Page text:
We were doing a routine followup with a LanguageCorps teacher in Vietnam the other day, and were shocked and disappointed to hear about her terrible living conditions!
“…The living situation in Vietnam is awful though. I just moved into this horrible apartment, it’s a penthouse on the 24th floor with a great view, a private pool, and a sauna :)”
Man – rough life!
In all seriousness though, this letter is just another example of how far an ESL teacher’s salary can go in Southeast Asia. The cost of living in the region is a big reason why many people plan on spending a year or two teaching English abroad, and never return to their home country. Would you rather work fifty hours a week in order to barely make rent on a tiny apartment in a big city in the states, or work a comfortable schedule and live in a penthouse in Vietnam with skyline view, a pool and a sauna?
I’m not saying that teaching English in Asia is for everyone. It all depends on what you’re looking for out of life. But the point is, wealth is relative. Finding a work/life balance can be tough in modern day Western culture, and in a lot of ways, such balance is easier to achieve in the East.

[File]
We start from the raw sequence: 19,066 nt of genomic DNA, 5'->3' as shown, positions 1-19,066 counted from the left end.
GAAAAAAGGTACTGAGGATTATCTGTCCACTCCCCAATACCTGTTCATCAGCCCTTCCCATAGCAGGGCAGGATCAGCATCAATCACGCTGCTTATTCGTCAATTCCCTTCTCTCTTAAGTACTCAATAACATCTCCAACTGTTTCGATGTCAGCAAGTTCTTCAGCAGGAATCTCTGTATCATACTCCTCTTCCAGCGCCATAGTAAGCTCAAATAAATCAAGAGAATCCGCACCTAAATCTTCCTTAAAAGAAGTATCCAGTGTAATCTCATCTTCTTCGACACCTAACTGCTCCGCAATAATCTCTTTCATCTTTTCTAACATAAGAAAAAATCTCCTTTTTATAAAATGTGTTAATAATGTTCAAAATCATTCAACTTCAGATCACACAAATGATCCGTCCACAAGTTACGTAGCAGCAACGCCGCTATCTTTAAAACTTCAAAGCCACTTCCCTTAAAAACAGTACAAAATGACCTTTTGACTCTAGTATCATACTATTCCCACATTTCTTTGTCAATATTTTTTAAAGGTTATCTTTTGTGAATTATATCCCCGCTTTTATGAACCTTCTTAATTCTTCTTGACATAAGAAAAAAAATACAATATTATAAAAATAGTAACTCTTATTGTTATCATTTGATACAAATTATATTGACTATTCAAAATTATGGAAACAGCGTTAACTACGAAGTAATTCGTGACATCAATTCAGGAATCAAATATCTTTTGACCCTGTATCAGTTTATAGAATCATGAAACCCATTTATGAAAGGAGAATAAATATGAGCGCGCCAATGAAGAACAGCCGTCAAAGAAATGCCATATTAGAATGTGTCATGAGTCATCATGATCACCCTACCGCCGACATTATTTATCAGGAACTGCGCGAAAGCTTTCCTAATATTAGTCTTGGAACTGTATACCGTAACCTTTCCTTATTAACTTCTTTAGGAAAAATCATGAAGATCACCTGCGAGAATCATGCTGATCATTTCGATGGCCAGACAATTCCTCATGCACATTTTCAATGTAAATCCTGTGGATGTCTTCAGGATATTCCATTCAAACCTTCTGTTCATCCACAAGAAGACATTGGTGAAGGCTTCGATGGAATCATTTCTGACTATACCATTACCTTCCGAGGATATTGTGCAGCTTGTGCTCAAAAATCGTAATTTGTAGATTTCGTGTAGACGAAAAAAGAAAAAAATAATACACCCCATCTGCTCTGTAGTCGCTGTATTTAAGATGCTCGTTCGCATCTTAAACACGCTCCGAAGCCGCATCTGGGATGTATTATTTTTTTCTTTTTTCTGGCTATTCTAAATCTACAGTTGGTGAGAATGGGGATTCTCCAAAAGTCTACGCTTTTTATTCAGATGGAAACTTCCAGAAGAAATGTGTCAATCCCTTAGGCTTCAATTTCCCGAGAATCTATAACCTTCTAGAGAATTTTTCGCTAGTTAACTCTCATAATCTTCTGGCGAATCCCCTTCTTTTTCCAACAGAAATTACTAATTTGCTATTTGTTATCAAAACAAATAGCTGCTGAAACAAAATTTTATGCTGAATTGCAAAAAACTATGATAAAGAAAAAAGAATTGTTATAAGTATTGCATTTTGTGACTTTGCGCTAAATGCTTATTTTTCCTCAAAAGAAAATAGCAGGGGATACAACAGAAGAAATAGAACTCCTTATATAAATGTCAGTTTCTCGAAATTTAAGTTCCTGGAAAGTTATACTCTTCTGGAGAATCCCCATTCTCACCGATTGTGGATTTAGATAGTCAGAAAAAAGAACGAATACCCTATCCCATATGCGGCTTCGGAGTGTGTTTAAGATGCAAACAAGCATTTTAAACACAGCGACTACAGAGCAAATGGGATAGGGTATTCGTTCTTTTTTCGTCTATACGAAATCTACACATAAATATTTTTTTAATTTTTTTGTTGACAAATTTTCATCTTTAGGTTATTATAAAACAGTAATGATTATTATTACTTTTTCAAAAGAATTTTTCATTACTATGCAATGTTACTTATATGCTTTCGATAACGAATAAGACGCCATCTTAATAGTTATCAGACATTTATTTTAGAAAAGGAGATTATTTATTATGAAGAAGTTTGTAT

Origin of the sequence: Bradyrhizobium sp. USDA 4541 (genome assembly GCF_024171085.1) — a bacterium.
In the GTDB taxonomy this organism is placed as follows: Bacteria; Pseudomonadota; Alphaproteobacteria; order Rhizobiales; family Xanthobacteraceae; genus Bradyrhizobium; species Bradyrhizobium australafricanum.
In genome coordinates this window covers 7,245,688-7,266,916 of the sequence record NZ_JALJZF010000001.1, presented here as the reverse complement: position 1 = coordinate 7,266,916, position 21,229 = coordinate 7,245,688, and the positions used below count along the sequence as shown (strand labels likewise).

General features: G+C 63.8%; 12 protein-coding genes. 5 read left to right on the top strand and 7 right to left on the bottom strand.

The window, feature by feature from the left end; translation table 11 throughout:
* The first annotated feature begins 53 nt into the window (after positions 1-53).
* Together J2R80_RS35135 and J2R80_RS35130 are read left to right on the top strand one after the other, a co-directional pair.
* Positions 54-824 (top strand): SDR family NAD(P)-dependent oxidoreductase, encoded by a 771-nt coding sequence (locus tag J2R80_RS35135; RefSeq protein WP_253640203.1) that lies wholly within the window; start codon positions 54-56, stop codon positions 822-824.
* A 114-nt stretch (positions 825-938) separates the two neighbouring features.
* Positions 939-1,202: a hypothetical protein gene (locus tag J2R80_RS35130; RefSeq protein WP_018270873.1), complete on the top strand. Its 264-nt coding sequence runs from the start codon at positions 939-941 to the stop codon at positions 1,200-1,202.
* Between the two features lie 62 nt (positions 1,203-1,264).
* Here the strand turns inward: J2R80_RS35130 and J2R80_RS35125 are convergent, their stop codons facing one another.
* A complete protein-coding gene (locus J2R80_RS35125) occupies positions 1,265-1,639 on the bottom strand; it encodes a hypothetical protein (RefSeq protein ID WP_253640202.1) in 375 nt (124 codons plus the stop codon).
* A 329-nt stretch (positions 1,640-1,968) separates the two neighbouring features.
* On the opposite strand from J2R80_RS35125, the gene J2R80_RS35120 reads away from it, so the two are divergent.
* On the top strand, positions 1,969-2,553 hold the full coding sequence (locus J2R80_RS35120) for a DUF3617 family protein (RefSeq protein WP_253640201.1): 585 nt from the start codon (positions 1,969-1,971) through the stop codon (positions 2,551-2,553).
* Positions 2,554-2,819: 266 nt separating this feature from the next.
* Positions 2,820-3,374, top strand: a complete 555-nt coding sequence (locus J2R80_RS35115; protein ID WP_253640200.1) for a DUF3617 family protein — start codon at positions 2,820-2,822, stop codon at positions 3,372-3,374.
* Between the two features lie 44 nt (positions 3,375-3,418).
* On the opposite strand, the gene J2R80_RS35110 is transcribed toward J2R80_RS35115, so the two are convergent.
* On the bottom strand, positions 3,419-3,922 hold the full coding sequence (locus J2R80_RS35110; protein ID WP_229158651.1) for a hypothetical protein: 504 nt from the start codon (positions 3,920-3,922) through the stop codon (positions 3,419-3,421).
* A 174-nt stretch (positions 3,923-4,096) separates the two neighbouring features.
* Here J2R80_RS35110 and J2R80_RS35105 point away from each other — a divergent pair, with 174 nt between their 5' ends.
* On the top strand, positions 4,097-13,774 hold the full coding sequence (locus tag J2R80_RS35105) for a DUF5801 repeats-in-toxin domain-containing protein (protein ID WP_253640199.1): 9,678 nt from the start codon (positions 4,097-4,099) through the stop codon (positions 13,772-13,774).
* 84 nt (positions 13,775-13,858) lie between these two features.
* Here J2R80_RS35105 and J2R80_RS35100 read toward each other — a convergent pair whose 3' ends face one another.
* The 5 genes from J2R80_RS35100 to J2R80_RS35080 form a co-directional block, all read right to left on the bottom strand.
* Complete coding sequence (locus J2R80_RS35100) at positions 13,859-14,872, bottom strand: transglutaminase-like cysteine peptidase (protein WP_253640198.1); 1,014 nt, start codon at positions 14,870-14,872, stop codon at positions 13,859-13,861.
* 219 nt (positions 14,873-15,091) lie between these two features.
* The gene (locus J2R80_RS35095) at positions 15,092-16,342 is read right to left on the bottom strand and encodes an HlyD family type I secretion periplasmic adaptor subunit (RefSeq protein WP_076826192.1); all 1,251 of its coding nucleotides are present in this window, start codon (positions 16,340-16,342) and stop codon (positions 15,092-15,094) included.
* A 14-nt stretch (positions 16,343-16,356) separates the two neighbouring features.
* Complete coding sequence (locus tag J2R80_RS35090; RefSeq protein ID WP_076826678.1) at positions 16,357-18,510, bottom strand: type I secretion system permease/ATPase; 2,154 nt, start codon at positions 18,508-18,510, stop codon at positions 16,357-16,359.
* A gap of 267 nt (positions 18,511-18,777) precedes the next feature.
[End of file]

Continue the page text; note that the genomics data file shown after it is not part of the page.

We usually think about wealth in terms of how much money is coming in. “If I can just get that promotion and that 10% raise, I’ll be totally set!”
But all too often, when you get that 10% raise, your lifestyle and spending grows accordingly, and you’re not set. You’re constantly trying to earn more in order to keep up with your expenditures. It’s a vicious cycle, and that’s how people get stuck on the proverbial hamster wheel.
So flip that equation on its head. If you think about increasing wealth as decreasing expenses, rather than increasing income, you still wind up at the same place. It’s just a different, oftentimes more pleasant way of getting there.
You can read the rest of her letter below!
“Lovely to hear from you! Vietnam is amazing and I am very happy with everything here, I might never leave :). I really enjoyed the course and I loved the trips. I think that it was a great way to prepare to teach, and I felt very well supported in the countries.
Currently I am getting adjusted to life in Vietnam. I started working as a teacher for a language school last week. I love teaching and have been very pleasantly surprised by that discovery. It’s very fulfilling and always different. The living situation in Vietnam is awful though. I just moved into this horrible apartment, it’s a penthouse on the 24th floor with a great view, a private pool, and a sauna 🙂
I am very happy that I chose LanguageCorps and I hope that my experience continues to be amazing.
I hope everything is wonderful with you, and I appreciate you checking in!”
-Cassandra in Vietnam